And yet his intent, Yelich says, was never to yank. It still isn't.
"There has been no conscious change on my part, no buying into launch angle," Yelich said. "I stuck with what I've been doing my entire career, with a few adjustments -- but focusing on launch angle was not one of them. There were some, but that wasn't one of them."
In Miami, Bonds and assistant hitting coach Frank Menechino tutored Yelich on the importance of body position and timing. They focused on getting Yelich in a better position to drive the ball while keeping his swing relatively the same. In Milwaukee, hitting coach Darnell Coles stressed attacking the ball more out in front, particularly outside pitches, which Yelich had a tendency to spray the other way instead of drive with authority.
"Everybody is starving for guys to say they want to hit a fly ball all the time, but it's never once crossed my mind," Yelich said. "I've never once gone up there thinking, 'Let me roll this ball over and hit a 12-hopper.' I'm not saying that, either. But there is a way to have your misses give you a chance, as opposed to having your misses give you no chance."
In doing so, Yelich did what many launch-angle acolytes could not: added power without sacrificing swing-and-miss while maintaining an all-fields approach. His strikeout rate and OPS with two strikes stayed essentially unchanged in 2018. Twenty-one of Yelich's home runs went to the center of the field, more than any other player in baseball. His pull rate increased, but at 31.3 percent, didn't sniff his career-high. Yelich rarely faces shifts, despite being left-handed and leading NL hitters in slugging percentage.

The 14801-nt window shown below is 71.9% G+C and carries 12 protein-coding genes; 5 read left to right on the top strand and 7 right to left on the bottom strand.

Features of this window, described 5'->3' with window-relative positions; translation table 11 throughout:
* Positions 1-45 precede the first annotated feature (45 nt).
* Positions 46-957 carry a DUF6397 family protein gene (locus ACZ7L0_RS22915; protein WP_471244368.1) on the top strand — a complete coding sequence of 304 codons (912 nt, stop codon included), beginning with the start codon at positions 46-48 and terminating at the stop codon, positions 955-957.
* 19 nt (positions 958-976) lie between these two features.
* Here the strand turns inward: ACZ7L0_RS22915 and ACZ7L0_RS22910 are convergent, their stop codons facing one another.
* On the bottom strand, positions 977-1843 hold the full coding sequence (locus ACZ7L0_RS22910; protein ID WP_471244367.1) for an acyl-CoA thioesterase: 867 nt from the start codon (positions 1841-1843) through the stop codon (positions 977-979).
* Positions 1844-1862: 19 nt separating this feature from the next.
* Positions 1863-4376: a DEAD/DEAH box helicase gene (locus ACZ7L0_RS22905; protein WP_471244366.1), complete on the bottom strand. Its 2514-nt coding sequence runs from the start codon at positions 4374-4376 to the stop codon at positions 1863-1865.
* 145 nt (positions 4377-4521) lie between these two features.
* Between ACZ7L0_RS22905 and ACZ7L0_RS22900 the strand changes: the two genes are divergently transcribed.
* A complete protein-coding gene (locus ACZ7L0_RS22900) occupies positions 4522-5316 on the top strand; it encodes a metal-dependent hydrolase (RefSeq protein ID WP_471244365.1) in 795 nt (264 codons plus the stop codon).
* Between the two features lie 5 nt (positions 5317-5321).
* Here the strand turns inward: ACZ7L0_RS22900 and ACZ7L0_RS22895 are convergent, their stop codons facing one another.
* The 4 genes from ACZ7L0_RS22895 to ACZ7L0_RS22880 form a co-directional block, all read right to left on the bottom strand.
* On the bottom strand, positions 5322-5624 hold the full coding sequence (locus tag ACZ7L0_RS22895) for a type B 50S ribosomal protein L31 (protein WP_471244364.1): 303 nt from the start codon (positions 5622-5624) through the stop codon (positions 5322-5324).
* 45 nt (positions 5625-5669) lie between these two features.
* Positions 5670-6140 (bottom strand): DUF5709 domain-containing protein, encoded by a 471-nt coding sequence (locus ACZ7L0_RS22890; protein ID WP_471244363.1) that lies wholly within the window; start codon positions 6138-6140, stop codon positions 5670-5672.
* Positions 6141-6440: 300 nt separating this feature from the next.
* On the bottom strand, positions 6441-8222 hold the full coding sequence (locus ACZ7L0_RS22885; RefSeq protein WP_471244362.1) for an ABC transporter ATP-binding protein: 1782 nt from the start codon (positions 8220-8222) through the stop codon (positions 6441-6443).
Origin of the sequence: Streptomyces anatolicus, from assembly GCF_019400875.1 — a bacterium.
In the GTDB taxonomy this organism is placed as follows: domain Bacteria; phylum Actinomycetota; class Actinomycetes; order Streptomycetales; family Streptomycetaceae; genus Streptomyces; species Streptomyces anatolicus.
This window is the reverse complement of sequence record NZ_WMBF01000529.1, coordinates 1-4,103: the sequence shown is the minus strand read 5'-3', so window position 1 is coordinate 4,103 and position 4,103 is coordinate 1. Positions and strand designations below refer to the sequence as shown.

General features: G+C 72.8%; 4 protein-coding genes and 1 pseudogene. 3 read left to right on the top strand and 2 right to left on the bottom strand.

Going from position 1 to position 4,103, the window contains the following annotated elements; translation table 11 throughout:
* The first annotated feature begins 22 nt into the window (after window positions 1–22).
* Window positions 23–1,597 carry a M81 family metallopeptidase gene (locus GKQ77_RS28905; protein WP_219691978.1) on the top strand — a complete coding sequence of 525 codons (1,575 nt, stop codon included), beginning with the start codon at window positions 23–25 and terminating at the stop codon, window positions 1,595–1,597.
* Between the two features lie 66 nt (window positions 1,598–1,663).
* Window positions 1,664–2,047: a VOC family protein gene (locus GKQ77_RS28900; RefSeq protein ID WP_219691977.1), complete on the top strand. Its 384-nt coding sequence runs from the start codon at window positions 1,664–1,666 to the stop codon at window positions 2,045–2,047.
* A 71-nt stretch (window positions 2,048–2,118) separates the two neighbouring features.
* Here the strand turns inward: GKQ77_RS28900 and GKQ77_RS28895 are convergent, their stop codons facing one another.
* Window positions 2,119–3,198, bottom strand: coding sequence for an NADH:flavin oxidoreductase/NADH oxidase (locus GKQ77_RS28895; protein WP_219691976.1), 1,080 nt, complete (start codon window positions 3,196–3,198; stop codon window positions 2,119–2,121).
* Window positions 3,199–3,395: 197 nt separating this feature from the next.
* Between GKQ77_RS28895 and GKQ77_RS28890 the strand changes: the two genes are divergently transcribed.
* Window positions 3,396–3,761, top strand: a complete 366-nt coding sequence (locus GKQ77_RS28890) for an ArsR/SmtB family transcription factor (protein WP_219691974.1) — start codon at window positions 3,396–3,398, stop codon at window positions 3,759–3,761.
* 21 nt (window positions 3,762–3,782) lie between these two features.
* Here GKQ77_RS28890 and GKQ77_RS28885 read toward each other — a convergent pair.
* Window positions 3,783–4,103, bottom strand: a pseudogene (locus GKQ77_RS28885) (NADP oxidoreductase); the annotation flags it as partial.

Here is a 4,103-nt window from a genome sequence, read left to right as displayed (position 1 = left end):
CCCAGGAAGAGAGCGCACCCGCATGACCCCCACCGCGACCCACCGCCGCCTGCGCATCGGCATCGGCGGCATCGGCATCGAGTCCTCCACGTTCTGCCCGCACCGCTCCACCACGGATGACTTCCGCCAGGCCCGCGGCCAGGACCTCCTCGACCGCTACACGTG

"He understands himself," Coles said. "His foundation is such that he knows what he wants to do, he knows how he wants to do it, and then it's just executing."
That execution popped up in nearly every part of Yelich's offensive game. He swung at more first pitches (29 percent, compared to 19 percent in 2017) to great success (1.178 SLG in 2018, 427 points beyond his career mark). Yelich hit fastballs better than ever (.356 average against them, second among NL hitters), and improved mightily against offspeed pitches (.286/.293/.571, compared to .216/.245/.330 in 2017).
All told, Yelich will lead the Brewers into Game 3 of the NL Division Series against the Rockies on Sunday in Denver as one of baseball's most complete hitters, a star in a postseason alongside Turner, J.D. Martinez and other launch-angle advocates.
Yelich said he feels vindicated in his approach, and in there being no wide mechanical gap between him and those sluggers.
"Take a snapshot of all the best hitters at contact, you'd see they all get to the same place. The difference is the mindset. What you tell yourself to get there," Yelich said. "Some guys tell themselves to swing up, some guys tell themselves to swing down. But they all get to the same place.
"There is no one way to hit. There are guys who are all in on the launch angle and have been successful, and guys who aren't who are also successful. Both of us are right, but there is a way to meet in the middle. I'm trying to be in the middle."